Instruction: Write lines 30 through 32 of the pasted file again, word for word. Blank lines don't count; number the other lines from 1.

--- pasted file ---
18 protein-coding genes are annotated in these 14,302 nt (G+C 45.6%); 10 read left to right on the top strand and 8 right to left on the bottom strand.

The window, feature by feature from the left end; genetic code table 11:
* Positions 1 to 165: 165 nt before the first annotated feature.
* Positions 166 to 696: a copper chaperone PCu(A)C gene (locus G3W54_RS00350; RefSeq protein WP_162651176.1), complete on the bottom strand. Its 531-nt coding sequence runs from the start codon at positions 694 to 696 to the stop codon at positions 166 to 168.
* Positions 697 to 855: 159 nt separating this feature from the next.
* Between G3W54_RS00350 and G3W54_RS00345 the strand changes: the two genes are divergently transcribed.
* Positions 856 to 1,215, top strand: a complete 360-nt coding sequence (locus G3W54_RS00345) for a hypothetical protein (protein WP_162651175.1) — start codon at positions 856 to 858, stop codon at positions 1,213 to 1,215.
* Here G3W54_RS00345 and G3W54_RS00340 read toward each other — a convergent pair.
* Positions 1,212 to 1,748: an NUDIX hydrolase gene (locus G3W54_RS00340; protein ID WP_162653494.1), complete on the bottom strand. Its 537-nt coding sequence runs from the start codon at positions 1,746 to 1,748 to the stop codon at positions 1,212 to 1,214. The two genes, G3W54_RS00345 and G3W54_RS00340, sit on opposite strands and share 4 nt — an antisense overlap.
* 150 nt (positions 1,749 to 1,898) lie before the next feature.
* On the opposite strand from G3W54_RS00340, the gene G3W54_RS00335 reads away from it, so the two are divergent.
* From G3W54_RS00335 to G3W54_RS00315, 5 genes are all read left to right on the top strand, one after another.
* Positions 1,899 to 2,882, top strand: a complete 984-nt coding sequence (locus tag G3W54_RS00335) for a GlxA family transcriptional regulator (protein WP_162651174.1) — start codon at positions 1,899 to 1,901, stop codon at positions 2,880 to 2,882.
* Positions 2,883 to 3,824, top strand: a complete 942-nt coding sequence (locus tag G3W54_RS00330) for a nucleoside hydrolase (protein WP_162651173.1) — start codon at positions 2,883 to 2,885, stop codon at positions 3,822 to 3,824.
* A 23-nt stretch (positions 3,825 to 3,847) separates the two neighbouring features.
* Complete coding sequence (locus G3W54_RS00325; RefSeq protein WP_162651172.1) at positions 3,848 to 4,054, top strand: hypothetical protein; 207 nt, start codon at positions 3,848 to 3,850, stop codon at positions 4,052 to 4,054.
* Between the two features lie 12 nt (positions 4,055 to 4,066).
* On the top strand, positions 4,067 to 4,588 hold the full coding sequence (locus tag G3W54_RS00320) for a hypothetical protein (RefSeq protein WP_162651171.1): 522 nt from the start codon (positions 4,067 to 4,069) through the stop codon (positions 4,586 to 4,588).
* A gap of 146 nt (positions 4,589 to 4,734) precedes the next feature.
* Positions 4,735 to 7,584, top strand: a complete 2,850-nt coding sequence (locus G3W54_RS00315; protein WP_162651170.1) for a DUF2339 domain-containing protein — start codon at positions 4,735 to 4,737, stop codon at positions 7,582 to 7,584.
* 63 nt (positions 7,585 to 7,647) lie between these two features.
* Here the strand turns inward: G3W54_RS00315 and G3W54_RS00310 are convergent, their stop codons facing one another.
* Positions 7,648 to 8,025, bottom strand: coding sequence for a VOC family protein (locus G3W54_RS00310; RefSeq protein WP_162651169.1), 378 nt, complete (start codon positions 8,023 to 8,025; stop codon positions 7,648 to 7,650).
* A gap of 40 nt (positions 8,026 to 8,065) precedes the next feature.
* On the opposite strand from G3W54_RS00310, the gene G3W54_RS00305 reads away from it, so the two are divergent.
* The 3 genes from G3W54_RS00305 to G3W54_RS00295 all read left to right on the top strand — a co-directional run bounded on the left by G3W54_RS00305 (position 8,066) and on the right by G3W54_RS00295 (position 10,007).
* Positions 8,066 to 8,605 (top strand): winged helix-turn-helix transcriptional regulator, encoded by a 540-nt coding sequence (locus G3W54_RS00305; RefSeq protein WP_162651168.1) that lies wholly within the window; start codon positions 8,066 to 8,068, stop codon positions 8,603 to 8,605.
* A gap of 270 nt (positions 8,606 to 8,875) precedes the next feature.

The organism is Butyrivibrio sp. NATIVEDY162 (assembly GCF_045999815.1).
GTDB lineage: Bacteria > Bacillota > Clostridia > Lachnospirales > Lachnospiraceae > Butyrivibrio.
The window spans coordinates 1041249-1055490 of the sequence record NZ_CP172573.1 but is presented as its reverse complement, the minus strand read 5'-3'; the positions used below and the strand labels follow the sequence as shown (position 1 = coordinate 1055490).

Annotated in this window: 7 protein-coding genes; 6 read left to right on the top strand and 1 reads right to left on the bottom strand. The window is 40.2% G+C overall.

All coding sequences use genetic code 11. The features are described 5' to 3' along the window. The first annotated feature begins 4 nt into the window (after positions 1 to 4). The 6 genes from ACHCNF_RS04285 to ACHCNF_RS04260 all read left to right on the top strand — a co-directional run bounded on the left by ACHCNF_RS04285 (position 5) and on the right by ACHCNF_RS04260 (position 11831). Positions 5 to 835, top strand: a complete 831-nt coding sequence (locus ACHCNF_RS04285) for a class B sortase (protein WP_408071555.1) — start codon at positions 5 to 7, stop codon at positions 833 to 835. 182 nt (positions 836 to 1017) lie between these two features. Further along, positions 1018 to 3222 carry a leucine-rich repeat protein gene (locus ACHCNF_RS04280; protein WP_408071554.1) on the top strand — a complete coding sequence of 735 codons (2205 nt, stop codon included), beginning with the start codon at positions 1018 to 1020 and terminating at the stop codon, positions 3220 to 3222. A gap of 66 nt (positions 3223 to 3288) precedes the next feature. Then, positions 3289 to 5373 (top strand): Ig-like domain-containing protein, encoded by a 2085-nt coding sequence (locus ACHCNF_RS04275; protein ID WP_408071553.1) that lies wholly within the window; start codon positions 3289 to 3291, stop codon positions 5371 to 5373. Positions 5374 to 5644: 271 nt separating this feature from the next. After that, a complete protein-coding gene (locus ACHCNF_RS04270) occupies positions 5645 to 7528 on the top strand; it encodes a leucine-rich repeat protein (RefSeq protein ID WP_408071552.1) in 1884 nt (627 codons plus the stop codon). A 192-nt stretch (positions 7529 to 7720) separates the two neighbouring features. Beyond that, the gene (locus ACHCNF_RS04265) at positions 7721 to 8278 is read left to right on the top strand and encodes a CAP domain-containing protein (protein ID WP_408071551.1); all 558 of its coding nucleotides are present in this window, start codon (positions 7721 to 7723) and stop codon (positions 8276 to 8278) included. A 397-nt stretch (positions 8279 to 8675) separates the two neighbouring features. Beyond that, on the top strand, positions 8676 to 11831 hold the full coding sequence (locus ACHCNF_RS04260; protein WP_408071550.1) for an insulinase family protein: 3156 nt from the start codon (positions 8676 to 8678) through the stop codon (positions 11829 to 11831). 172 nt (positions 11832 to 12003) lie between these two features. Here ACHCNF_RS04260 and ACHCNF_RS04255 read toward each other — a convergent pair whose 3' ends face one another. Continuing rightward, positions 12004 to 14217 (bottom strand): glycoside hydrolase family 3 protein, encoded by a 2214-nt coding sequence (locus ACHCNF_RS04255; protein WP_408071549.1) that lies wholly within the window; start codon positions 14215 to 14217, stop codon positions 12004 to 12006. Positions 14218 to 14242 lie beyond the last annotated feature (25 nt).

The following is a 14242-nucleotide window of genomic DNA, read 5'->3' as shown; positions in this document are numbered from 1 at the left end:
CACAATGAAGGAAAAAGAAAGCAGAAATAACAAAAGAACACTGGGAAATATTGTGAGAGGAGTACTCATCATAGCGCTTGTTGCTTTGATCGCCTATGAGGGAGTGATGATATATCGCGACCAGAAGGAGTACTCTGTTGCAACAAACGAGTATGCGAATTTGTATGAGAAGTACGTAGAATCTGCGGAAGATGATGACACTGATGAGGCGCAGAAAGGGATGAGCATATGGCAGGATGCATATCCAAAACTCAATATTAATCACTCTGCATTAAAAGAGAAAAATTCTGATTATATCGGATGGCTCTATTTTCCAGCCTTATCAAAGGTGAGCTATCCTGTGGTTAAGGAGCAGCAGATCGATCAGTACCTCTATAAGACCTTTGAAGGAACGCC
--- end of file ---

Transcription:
GTDB lineage: Bacteria > Bacillota > Clostridia > Lachnospirales > Lachnospiraceae > Butyrivibrio.
The window spans coordinates 1041249-1055490 of the sequence record NZ_CP172573.1 but is presented as its reverse complement, the minus strand read 5'-3'; the positions used below and the strand labels follow the sequence as shown (position 1 = coordinate 1055490).

Annotated in this window: 7 protein-coding genes; 6 read left to right on the top strand and 1 reads right to left on the bottom strand. The window is 40.2% G+C overall.